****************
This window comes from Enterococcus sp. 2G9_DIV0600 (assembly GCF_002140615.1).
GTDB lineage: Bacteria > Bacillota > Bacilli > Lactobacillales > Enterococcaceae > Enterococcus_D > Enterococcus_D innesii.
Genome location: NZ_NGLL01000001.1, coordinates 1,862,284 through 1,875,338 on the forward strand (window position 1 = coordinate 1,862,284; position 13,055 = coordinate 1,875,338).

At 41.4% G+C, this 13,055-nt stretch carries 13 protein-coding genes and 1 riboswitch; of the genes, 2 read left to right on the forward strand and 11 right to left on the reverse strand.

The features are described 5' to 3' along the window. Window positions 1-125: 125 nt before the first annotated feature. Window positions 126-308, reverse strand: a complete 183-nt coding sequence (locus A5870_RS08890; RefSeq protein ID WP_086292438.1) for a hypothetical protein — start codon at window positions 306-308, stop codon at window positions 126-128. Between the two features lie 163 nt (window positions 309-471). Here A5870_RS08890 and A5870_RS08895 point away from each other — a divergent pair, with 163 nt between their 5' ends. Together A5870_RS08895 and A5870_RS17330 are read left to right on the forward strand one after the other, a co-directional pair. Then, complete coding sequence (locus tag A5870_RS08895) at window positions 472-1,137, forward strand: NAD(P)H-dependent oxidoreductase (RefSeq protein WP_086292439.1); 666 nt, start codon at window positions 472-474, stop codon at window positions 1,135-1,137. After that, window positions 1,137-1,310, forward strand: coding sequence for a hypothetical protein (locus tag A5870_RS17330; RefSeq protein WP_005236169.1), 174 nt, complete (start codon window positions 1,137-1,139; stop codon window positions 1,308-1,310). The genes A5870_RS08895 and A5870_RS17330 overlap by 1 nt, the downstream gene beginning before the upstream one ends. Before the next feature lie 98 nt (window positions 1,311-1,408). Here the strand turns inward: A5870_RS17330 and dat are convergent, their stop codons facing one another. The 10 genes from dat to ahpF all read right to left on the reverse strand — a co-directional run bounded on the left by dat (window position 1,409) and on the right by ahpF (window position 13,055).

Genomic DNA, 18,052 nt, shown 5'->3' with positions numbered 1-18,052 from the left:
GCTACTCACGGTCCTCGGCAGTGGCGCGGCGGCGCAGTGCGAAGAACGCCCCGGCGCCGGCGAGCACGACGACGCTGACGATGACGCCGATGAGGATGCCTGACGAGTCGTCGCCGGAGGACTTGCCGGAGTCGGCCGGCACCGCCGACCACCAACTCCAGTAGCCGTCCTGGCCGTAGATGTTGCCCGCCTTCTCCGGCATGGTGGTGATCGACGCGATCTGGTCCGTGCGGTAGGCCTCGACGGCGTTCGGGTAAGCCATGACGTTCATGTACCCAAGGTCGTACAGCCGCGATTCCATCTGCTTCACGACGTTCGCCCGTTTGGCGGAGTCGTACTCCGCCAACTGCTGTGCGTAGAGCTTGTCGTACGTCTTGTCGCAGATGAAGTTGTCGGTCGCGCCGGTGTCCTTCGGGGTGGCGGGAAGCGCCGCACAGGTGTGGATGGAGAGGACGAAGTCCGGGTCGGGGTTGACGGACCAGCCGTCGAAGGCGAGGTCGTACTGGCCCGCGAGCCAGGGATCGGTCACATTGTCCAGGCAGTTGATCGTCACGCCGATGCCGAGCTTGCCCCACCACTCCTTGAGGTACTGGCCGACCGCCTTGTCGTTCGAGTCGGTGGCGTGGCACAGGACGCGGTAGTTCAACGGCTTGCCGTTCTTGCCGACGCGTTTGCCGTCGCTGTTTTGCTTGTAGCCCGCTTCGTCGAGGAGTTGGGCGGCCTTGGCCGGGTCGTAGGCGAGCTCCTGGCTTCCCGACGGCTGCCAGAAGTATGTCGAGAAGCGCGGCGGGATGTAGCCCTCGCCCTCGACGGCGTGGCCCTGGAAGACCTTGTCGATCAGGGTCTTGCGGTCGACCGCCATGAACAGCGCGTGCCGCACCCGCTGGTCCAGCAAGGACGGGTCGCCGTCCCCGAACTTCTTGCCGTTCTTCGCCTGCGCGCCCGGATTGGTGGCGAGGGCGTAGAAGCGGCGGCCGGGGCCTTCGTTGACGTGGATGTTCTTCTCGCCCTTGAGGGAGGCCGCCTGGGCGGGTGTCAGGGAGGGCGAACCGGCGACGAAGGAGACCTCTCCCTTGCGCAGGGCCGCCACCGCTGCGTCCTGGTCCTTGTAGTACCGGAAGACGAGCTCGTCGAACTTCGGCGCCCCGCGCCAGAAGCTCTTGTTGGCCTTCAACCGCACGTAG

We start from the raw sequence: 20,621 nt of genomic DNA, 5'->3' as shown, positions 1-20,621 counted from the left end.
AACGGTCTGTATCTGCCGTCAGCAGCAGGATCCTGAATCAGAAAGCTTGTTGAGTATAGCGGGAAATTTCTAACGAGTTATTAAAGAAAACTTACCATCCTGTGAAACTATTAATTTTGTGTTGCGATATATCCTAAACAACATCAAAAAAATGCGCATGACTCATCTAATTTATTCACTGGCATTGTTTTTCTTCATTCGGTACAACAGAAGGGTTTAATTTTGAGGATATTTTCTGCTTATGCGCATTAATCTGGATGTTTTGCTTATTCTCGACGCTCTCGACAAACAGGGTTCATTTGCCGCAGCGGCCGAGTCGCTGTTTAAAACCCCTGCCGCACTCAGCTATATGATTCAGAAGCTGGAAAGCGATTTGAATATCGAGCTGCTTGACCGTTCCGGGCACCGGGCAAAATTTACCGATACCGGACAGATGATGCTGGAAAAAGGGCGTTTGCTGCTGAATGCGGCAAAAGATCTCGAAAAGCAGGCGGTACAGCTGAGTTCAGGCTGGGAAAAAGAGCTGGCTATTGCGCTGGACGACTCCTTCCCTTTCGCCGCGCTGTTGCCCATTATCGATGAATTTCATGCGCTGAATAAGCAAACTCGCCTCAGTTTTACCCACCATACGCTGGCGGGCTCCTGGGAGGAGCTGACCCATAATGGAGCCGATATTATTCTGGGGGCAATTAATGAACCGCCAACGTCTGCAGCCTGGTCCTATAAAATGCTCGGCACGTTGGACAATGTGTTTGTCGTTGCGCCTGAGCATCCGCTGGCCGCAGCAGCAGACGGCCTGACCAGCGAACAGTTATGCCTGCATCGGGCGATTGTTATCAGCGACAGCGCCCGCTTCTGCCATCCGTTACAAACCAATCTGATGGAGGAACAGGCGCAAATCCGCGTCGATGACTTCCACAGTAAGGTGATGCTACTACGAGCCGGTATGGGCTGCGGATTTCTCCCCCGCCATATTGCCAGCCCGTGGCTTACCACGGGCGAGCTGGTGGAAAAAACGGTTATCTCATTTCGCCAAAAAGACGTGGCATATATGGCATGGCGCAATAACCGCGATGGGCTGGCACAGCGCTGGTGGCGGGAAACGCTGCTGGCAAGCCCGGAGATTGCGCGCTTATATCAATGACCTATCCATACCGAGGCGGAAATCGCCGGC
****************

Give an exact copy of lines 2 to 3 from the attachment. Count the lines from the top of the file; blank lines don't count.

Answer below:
GTDB lineage: Bacteria > Bacillota > Bacilli > Lactobacillales > Enterococcaceae > Enterococcus_D > Enterococcus_D innesii.
Genome location: NZ_NGLL01000001.1, coordinates 1,862,284 through 1,875,338 on the forward strand (window position 1 = coordinate 1,862,284; position 13,055 = coordinate 1,875,338).